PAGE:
Celebrities and electronic-music fans aren't the only ones consuming dangerous drug cocktails. Increasingly, ordinary consumers are turning to perilous polydrug use. In Florida, there were 117 heroin-related deaths in 2012 (the last year for which numbers are available), only one of which was heroin on its own, a single case in Sanford, according to the state medical examiner's office.
And it's not just heroin. In Miami, there wasn't a single cocaine-related death that didn't involve other substances. The most common ingredient found locally in fatal drug mixes is the prescription tranquilizer benzodiazepine (followed by alcohol, oxycodone, and cocaine), not surprising perhaps because in recent years Florida has stood at the epicenter of a massive wave of prescription drug abuse that only now is subsiding.
In 2009, James N. Hall, a drug epidemiologist at Nova Southeastern University, conducted an analysis of 1,185 Florida oxycodone deaths in which the drug was considered to be the main cause. Seventy-two percent also had one or more benzodiazepines in their systems at the time of death, and 42 percent had at least one other opioid in addition to oxycodone.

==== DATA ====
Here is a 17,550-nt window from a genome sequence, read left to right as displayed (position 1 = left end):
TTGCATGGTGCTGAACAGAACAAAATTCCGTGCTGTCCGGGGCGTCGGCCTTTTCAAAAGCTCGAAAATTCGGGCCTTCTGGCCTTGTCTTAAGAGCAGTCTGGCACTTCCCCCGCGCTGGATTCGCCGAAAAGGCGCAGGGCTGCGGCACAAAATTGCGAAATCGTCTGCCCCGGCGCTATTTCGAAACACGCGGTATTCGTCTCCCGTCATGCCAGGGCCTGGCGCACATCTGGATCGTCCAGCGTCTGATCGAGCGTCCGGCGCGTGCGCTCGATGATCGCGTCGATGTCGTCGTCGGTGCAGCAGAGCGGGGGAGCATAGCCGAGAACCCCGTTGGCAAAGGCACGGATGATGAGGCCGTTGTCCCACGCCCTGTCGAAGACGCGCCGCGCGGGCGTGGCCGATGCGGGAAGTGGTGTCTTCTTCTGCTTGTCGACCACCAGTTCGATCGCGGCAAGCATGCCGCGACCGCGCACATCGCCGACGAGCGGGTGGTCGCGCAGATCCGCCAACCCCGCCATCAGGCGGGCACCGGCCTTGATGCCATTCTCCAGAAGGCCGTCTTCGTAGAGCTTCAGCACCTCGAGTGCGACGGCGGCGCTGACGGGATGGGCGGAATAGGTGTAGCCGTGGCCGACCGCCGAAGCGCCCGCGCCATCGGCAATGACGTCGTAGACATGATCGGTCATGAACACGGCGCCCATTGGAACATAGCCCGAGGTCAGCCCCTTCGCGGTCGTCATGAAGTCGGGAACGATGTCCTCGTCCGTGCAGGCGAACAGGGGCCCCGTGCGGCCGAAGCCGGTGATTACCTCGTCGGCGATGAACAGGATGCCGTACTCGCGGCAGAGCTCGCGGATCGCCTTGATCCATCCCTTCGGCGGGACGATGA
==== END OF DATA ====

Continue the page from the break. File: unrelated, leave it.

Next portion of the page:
On the national level, drug deaths have doubled in the past decade to surpass automobile fatalities and gun homicides as the leading cause of accidental death in America. The reason is not that more people are using drugs but that people are using more dangerous combinations. "Substance abuse in America has become more dangerous, more addictive, and more deadly than any other period in our lifetimes," says Hall, who recently warned of an "emerging heroin epidemic" in Florida.
The list of famous actors and musicians killed over the years by polydrug use is long. Jimi Hendrix died from barbiturates and alcohol. Janis Joplin expired from heroin and alcohol. Whitney Houston was killed by a toxic combo of alcohol, cocaine, Xanax, the antihistamine DBH, and a muscle relaxant. Chris Farley, River Phoenix, Alice in Chains' Layne Staley, and Philip Seymour Hoffman all died from mixing cocaine with heroin or morphine.
as someone who was a hard drinking nightcrawler for 2 decades in NYC, and never lost his job or missed a day of work even if I had never went to bed, I feel for all of these people. It is both hard and boring and socially limiting to be straight and sober. I purposely stayed away from pills and drugs because I loved being altered, loved every thing about alcohol, and knew I would take drugs too far. "Know your dose and stay away from pills and powder" is pretty good advice. Moderation is good advice, but what fun is that? Couple years sober, with boring days and socially limited life, but at least I am not being fired or struggling through another day exhausted and nauseous. It is fun to play on the edge of of the world, but it is OK to step back, and just be happy to be alive. Breathing is pretty fun too, as opposed to not breathing.
Since she admittedly has such a hard time avoiding hard drugs in Miami Beach, perhaps a MOVE would help; the only reason she continues to live there is because she loves her rugs more than anything else.